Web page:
Coming from a childhood where I wasn’t allowed to see Scorsese films such as, Raging Bull (1980) or Mean Streets (1973), I have to say that Martin Scorsese is a pure genius. Scorsese’s films in the past were all modern crimes, depictions of violence, and getting whacked. In a past interview in 1996 Scorsese even stated to “60 Minutes” “… I’ve been in a bad mood for 25 years!” relating back to his intense films. So to my most delightful surprise, Hugo (2011), was a significant difference from his past. It distinctly shows how much he has mellowed since his daughter was born. Well, actually maybe not too much because of Wolf of Wall Street (2013). It also revealed how Scorsese’s childhood played a major part in the production.
How did I know this was a Martin Scorsese film? I didn’t. Usually, most of his films have Italians or gangsters, and lots of R-rated material. His style is very clear in his films from the beginning of his career to The Wolf of Wall Street (2013). This film, however, is set in the life of 1930s Paris with a young man named, Hugo. In my viewing, of both The King of Comedy (1983) and Hugo (2011) both have comparable story lines. Rupert and Hugo seemed outcast and looking for their futures. In the beginning of Hugo (2011), Hugo was looking thru a huge, tower clock, looking at other’s lives. He was very unhappy with his present, and looking for his future in a robot. Rupert, who was still living with his mother, was looking for a future in Comedy. I think those central themes of trying to figure out what’s next are very similar. The question is would I know they were by the same director? No. Coming from a director whose films have abundant use of violence; you would not think these two are connected. Hugo is a very heartwarming movie and gives tribute to George Melies. George Melies was a French illusionist, film maker, and sadly too ahead of his time. After, all of his works he ended up in a Paris train station selling wind-up toys. He is best known for A Trip to the Moon (1902) and The Impossible Voyage (1904). I do think the tribute to the pioneer of film making was absolutely flawless. The endings for Rupert and Hugo were very beautiful. Hugo fixed the wind-up doll and found the answer to his future, and the past for Mr. Melies. Rupert in his own strange way got the recognition and fame he wanted also. Both films had little to no violence. That’s what’s so interesting to me. That those films veered off into another side of Martin Scorsese’s usual debuts.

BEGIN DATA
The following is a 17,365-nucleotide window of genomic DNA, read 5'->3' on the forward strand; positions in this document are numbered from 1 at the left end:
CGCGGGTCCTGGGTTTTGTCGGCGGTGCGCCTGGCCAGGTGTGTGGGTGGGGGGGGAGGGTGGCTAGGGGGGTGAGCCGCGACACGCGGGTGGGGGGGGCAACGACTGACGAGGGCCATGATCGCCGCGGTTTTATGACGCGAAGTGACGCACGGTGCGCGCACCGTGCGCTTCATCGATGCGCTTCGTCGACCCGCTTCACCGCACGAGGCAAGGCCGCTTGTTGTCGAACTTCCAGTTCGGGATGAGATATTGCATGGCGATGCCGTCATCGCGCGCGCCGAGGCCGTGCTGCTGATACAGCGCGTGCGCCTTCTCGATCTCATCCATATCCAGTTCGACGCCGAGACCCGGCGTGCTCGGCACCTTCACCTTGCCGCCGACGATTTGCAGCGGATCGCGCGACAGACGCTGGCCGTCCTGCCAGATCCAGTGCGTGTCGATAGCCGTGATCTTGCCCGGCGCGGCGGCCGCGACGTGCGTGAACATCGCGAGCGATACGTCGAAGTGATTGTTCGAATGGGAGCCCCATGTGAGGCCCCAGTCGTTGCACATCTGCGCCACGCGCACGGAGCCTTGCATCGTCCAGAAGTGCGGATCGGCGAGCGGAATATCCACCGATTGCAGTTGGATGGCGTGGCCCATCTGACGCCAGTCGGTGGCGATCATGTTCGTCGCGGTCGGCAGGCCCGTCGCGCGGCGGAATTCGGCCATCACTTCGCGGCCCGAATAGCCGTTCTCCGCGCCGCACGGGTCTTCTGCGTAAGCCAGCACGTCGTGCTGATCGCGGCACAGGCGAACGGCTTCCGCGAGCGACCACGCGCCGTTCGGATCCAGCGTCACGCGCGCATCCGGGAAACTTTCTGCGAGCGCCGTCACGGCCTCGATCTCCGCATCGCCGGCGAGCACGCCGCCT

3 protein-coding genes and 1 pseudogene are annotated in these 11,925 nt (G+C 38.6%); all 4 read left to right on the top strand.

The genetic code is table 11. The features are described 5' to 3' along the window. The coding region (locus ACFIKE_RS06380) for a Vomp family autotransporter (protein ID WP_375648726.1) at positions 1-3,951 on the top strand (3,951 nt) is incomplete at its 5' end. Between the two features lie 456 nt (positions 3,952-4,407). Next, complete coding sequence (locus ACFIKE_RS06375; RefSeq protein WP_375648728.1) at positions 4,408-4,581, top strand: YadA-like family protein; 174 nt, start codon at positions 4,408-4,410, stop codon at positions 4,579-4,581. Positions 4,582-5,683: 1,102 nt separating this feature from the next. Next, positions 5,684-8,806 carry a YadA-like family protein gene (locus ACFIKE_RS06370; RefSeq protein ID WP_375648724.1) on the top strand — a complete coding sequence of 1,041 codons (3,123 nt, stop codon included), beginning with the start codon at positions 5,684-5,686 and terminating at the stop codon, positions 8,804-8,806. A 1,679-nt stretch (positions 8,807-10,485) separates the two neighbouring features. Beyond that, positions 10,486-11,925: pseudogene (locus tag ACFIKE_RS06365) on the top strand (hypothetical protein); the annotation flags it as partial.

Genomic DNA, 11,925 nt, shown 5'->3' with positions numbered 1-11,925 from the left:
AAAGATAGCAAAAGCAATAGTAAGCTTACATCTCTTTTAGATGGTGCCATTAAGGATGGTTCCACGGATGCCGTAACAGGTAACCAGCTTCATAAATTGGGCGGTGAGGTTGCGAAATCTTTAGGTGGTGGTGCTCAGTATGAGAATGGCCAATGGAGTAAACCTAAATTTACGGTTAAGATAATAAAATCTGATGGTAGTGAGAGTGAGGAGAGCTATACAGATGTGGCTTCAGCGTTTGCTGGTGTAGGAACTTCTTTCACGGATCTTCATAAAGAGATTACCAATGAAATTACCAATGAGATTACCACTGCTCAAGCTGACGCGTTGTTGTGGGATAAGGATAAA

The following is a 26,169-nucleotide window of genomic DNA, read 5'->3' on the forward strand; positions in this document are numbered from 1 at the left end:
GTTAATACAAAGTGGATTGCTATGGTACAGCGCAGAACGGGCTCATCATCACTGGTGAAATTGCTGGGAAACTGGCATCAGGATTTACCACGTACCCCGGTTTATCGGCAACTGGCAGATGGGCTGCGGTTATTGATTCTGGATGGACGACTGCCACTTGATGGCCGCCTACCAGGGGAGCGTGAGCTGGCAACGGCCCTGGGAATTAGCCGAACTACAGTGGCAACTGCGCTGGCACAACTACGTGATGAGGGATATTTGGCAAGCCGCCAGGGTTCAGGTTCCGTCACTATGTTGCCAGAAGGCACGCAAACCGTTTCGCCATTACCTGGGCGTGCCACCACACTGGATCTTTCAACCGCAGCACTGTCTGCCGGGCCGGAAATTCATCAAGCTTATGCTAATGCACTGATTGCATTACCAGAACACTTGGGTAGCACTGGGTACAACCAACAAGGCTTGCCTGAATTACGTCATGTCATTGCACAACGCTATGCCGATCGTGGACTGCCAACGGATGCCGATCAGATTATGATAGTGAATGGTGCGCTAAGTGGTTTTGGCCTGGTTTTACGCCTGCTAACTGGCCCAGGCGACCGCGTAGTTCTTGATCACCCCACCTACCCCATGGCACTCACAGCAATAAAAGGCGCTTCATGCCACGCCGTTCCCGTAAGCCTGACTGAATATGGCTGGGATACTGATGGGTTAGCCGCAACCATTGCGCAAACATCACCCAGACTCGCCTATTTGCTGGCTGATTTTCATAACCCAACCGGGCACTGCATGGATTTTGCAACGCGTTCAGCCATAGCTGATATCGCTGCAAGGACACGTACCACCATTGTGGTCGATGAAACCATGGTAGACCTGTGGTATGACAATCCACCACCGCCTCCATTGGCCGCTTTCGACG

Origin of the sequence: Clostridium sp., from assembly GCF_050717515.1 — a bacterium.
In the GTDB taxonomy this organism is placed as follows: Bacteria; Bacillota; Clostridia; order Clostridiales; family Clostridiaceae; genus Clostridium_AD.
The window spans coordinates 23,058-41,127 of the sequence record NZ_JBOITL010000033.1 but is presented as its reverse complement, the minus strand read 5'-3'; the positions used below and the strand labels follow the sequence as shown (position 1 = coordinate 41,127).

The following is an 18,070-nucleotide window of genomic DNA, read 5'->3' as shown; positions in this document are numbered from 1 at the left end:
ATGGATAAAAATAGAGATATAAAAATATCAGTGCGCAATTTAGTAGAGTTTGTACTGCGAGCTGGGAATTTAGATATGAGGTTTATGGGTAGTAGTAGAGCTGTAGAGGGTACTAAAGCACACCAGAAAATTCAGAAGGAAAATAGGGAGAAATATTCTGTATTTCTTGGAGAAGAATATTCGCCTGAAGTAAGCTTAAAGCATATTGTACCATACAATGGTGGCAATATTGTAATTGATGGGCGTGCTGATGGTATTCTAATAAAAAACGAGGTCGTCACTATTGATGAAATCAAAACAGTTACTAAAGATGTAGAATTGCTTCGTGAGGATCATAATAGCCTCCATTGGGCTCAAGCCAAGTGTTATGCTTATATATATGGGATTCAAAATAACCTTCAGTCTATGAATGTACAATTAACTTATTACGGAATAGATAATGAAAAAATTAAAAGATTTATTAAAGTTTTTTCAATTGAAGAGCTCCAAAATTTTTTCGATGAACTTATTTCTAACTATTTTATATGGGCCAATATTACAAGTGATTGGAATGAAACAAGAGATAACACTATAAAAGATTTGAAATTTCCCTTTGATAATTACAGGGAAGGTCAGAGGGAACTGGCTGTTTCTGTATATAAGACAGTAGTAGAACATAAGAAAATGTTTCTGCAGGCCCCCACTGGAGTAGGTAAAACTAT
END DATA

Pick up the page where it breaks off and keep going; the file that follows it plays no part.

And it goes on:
There is no questioning that Scorsese is a complete genius. I think that the best thing a director can do is keep their audience guessing. Hugo (2011) did surprise me because of his past work. I just never thought Scorsese would be behind it.